The Los Angeles Philharmonic warms up for its 2019-2020 season. Photograph by Larry Harnisch / LADailymirror.com
Under the baton of Gustavo Dudamel, the Los Angeles Philharmonic opened the 2019-20 season last night with a concert of familiar light classics. The music was all sufficiently modern, if mostly last century, but also sufficiently nonthreatening to audiences intimidated by more angular, dissonant, less accessible works. This was an all-American concert, though a meal of side dishes without a main course.
Correction: The Philharmonic, founded in 1919, began its centennial season in September 2018 and ends the celebration this month. A previous version of this review said last week’s concert opened the centennial season.
I went in part because Mark Swed of the Los Angeles Times keeps cheering about the Philharmonic as “the world’s leading orchestra.” (Spoiler: It’s not). And because The New York Times recently referred to “the orchestra’s daring programming.” (Spoiler: It’s not, at least not last night.)
And I went in part as a tribute to Martin Bernheimer, the Pulitzer Prize-winning, notoriously fussy, temperamental, sometimes raunchy former Times music critic who died last month and who left big shoes that The Times hasn’t bothered to fill.
There wasn’t a single piece on last night’s program that would be out of place at the Hollywood Bowl or at any pops concert. On my last opening night two years ago, I was puzzled by the curious choice of music: Two musical superstars, Jean-Yves Thibaudet (filling in for an ailing Yefim Bronfman) and Yuja Wang rather wasted on the Mozart Double Piano Concerto. Last night, the program was equally curious: Barber’s lovely “Knoxville: Summer of 1915,” the Gershwin Concerto in F with Thibaudet, and Copland’s terribly familiar “Appalachian Spring.”
The only 21st century piece was the seasonally curious “Can Spring Be Far Behind?” (2016) composed by former Philharmonic Music Director Andre Previn, who died in February.
None of this is daring. But consider the programs of other major American orchestras:
–Up north, San Franciscans are saying farewell after 25 years to Michael Tilson Thomas, beginning with an opening night gala Sept. 6 of Glinka’s overture to “Ruslan and Ludmila,” Britten’s “Variations and Fugue on a Theme by Purcell” (that’s the “Young Person’s Guide to the Orchestra” in Big Boy Pants), the choral movement from Beethoven’s Ninth Symphony, some Copland songs and Gordon Getty’s “Shenandoah.”
–The Chicago Symphony Orchestra under Riccardo Muti opened its season Sept. 19 with the traditional National Anthem, Mendelssohn’s “Calm Sea and Prosperous Voyage,” the Grieg concerto (with Leif Ove Andsnes), Scriabin’s “Reverie” and Shostakovich’s Symphony No. 6.
–Alan Gilbert and the New York Philharmonic opened its season Sept. 24 with the Grieg (this time with Lang Lang as soloist), followed without intermission by Beethoven’s Symphony No. 7.
Correction: The New York Philharmonic, conducted by Jaap van Zweden, opened its 2019 season Sept. 18 with Barber’s “Knoxville,” performed by Kelli O’Hara. The concert also featured the premiere of Philip Glass’ “King Lear Overture,” and selections chosen by van Zweden from Prokofiev’s “Romeo and Juliet.” This review erroneously refers to the philharmonic’s opening night of 2015.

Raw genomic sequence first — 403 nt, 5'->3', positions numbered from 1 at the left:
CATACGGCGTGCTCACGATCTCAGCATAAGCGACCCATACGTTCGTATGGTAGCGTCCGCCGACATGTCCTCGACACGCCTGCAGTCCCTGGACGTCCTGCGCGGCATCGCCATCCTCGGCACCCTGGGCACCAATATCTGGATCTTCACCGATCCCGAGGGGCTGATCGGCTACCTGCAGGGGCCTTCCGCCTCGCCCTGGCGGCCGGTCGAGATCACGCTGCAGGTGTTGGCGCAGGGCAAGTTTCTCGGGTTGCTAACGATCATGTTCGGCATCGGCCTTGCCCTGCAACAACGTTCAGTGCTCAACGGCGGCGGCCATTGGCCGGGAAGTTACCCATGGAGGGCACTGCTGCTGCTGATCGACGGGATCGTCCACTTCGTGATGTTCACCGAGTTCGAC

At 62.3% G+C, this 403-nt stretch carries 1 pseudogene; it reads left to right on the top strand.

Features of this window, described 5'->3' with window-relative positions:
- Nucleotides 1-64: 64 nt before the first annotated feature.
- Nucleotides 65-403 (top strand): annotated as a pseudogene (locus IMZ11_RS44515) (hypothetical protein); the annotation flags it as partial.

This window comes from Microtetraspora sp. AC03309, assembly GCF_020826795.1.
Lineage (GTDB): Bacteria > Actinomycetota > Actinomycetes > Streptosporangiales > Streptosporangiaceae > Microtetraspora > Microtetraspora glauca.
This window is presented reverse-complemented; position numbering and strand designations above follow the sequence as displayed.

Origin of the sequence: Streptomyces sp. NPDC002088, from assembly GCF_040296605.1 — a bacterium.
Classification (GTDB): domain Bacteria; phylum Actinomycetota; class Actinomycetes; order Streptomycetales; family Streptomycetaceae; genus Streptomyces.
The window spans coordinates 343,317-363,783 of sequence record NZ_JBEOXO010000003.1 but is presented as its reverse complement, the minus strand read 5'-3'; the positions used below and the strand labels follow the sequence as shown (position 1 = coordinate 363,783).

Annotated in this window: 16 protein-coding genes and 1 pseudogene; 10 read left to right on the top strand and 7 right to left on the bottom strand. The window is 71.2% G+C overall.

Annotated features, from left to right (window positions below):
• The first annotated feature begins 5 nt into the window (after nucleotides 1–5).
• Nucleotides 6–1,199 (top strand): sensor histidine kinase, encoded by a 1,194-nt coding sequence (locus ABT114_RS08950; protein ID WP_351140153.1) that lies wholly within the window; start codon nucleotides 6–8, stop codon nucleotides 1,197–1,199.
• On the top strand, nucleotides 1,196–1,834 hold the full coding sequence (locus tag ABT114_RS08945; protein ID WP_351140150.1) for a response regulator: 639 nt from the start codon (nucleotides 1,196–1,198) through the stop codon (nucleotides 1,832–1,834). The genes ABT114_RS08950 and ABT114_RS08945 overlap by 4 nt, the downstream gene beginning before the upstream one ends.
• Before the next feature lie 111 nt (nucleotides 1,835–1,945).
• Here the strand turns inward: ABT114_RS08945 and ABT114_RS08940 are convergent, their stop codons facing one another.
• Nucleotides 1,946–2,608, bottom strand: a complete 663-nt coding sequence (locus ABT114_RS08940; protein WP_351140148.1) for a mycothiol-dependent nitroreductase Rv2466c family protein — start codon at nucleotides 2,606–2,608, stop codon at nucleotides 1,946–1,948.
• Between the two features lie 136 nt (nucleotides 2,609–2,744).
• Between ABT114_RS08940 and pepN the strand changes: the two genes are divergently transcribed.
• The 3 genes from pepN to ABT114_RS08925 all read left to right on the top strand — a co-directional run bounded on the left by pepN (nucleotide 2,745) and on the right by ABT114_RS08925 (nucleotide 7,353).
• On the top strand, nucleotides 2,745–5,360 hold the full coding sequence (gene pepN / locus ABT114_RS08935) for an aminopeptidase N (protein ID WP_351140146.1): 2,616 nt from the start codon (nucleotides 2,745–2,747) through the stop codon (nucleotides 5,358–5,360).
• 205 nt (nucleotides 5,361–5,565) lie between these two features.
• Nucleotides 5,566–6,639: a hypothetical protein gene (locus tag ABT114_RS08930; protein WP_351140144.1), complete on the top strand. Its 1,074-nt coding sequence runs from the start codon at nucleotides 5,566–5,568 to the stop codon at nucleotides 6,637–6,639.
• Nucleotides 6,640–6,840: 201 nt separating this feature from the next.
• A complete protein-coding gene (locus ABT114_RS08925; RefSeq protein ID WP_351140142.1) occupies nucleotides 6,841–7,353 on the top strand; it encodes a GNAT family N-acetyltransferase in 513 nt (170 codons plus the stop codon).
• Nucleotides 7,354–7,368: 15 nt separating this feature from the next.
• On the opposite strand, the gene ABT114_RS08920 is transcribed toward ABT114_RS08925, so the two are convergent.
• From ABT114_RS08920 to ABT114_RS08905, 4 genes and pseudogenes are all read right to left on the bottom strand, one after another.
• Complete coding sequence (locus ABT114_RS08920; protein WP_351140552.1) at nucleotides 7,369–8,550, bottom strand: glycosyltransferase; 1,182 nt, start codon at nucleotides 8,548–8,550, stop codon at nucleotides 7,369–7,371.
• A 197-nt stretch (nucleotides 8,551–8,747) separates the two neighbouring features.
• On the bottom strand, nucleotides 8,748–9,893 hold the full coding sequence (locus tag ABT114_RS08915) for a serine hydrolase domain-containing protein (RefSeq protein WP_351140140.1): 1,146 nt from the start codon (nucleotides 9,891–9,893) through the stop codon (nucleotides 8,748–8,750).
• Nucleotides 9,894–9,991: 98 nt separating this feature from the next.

These days, nobody is taking any chances, apparently. At least not on opening night. But that’s a topic for another time.
What, then, of the soloists?
Julia Bullock has a rich, lovely voice, perfectly suited to Barber’s pensive “Knoxville.” Supratitles helped at those moments when her diction hard to follow.
Thibaudet was Thibaudet. For the Gershwin Concerto in F, all you need to do is seat him at the piano and get out of his way, which is what Dudamel and the Philharmonic did. This is a fun, jazzy, piece, although I thought it cheeky and amusing for the orchestra out in the “cultural desert of Los Angeles” to open the season with a work that the New York Philharmonic uses as its signature piece. Well done!
The Previn was comfortably accessible with a few moments of more biting dissonance. Previn was many things in his life: Jazz pianist, film composer and acclaimed conductor. “Can Spring Be Far Behind?” taken from a line of Shelley’s “Ode to the West Wind,” could easily be a pastiche of his film scores.
And the Copland.
“Appalachian Spring” is as common today as Tchaikovsky’s “1812 Overture” was when I was a mere lad. It’s as inescapable as Vivaldi’s “The Four Seasons” and Pachelbel’s Canon used to be. As I listened to the Philharmonic go through the Copland, I wondered: “Is there a Los Angeles sound?” as there once was the Philadelphia Orchestra’s “Philadelphia Sound.” (For anyone under 50, that’s from the days of Leopold Stokowski, the unsmiling old man in a tuxedo with crazy white hair you may remember from “Fantasia.”)
Last night’s concert was not really a fair test of the orchestra. Except for the Previn, the music was standard fare played in a standard manner. There were no surprises. I’m not sure there is anything new to be discovered in “Appalachian Spring” but if there is, I’m not sure Dudamel and the orchestra would find it.
Small complaint: Musicians’ mutes and various other objects clattered and tumbled to the floor during the performance, a rather unfortunate demonstration of the risers’ resonance.
If the Los Angeles Philharmonic is “the world’s leading orchestra” as Swed keeps cheering, it wasn’t on display last night. Nor was what the New York Times referred to as “daring programming.” And I miss Bernheimer. I could never approach his level of music criticism (or be as difficult as he could be at his worst). But I sure enjoyed reading his pieces.
ps. The decline — and extinction — of music criticism in American newspapers is, alas, a topic for another time.